RP&I Event Etiquette, Rules, and Suspensions
The Open Practice time during the RP&I events are NOT a time to do planned rope scenes that involve other BDSM activities that may disrupt the space. Toys used independently and non-rope play are NOT permitted during the RP&I events. Any non-rope items or toys used must be incorporated into the tie. For example, tying a flogger onto a bottom would qualify as incorporating the item into the tie. Tying up the bottom then hitting him/her with the flogger would not be allowed.
The general behavior guidelines and etiquette we expect at the RP&I events are listed here:
- Be respectful of all others present.
- Be responsible for yourself, your belongings, and your behavior.
- Be aware of the environment around you.
- Be able to communicate effectively.
- Take your shoes off when walking around the tying areas.
- Don’t walk on someone else’s tying area without permission.
- Don’t be afraid to ask for what you would like, and don’t be hurt if the answer is no.
- Use inside voices – no loud conversations.
- Keep all socializing away from the tying areas.
- Keep provocative or highly charged topics of conversation out of the event.
All Tied Up leadership and/or designated representatives will be monitoring every RP&I event. If you see something that you feel needs to be addressed, please talk to the leaders present at the event first.
At the RP&I event in San Diego on the 1st Wednesday of the month, suspensions are allowed for qualified individuals. Suspensions - full or partial - come with increased risk of serious injury, therefore, we have some rules and recommendations.
We want to be very clear. Suspensions, full or partial, can cause severe injuries, including nerve injuries, loss of sensory and/or motor function, and fatalities. We do not recommend engaging in full or partial suspensions without proper training, for both Tops and bottoms.
Every Rigger and bottom must first be approved to suspend/be suspended by SirKnottyDan personally.
The main support line (the primary line connecting the bottom to the hardpoint, made up of the rope itself and the connecting hardware) must be either 6mm+ reinforced jute, 6mm+ synthetic fiber (for example, nylon or Hempex) or 8mm+ Hemp. The main support line should be run UNDER THE CUFF OR HARNESS OR THROUGH A DOUBLE TWIST BIGHT, not through a single line bight. All fixed hardware (carabiners, connectors, rings, etc.) used with the main support line must either be made of aluminum climbing rated to 20kn+ or must be made of steel.
Safety Shears/Cutter must be VISIBLE and readily available at all times. Self-suspenders MUST have a designated spotter prior to self-suspending. Tops are responsible to know their limits. Suspensions are risky, whether you are new or experienced having another pair of eyes and hands available is not only wise, it shows you truly understand the risks.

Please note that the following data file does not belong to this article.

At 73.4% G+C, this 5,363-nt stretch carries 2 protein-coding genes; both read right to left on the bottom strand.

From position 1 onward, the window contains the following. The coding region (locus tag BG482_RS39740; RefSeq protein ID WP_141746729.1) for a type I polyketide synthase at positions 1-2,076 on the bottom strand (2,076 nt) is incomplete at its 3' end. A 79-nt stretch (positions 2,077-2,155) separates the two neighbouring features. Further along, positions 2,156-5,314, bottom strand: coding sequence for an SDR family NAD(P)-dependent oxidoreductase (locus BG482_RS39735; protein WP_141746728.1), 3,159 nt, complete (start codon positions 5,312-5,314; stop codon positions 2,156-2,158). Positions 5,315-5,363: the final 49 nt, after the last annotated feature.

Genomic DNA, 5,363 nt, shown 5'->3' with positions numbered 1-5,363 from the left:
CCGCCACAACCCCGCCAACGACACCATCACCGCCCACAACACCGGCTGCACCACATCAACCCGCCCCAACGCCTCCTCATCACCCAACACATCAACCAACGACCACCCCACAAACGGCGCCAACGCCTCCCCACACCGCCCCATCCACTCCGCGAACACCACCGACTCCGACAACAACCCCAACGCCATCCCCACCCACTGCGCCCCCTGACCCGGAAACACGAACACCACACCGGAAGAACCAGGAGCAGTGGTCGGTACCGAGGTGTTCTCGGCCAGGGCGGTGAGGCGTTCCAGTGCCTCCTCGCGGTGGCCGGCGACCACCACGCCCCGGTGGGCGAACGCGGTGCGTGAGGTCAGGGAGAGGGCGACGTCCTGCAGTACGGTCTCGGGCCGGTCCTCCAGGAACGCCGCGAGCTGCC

Unless you have a structural engineering background you may never know if a hardpoint is sufficient or not. However, there are things you can do to evaluate a hardpoint prior to using it. Both Top and bottom should perform a visual inspection looking for any signs of wear, stress, cracks, or anything that appears to be unusual prior to tying.
We strongly recommend the use of spotters during any suspension.
We recommend mats be used to provide some cushion on the floor in case the bottom needs to come down quickly. Make sure the mats do not cause a tripping hazard for the Top.
It is recommended that bottoms do not attempt suspensions until they have sufficient experience being tied, so that they are acutely aware of their bodies, their limits, and when and how to speak up, without hesitation. Active bottoming is an acquired skill and one that takes time to learn through experience and education.
We also recommend everyone have a safety plan and be aware of their own risk profile for any tie, but this becomes even more relevant with suspensions.
We recommend that Tops be able to answer these questions:
- How am I going to keep my bottom’s head from hitting the ground?
- Where is my cutting tool?
- What will I do if my bottom passes out?
- At each step of the tie, ask yourself, if the bottom calls the tie (RED, stop, done) right now, what is the safest way to get the bottom down to the ground?
- What are the signals that your bottom is in distress?
- If you are trying something new, what is the worst thing that can go wrong if it goes completely wrong? Can you live with the results?
- Am I proficient in anatomy to understand where rope should and shouldn’t be on the bottom?
- Have I negotiated for a spotter or two for this tie?
And we recommend both Tops and bottoms answer these questions:
- Am I hydrated?
- When did I last eat?
- Am I in the headspace to tie/be tied today?
- Did I get enough sleep/rest in the last few days?
- Have I been sick recently?
- Do I need to use the restroom?
- Am I physically and emotionally ready to tie/be tied?
If you have questions about any of these rules or recommendations, please ask SirKnottyDan in advance.
All Tied Up leadership reserves the right to interrupt any tie at any time to check-in with the Top/bottom if there is a perceived concern.
The RP&I in San Diego occurs every 1st Wednesday of the month, and the RP&I in Carlsbad occurs every 2nd Tuesday of the month. Sometimes events need to be rescheduled due to SirKnottyDan's travel schedule, so please double check the event description!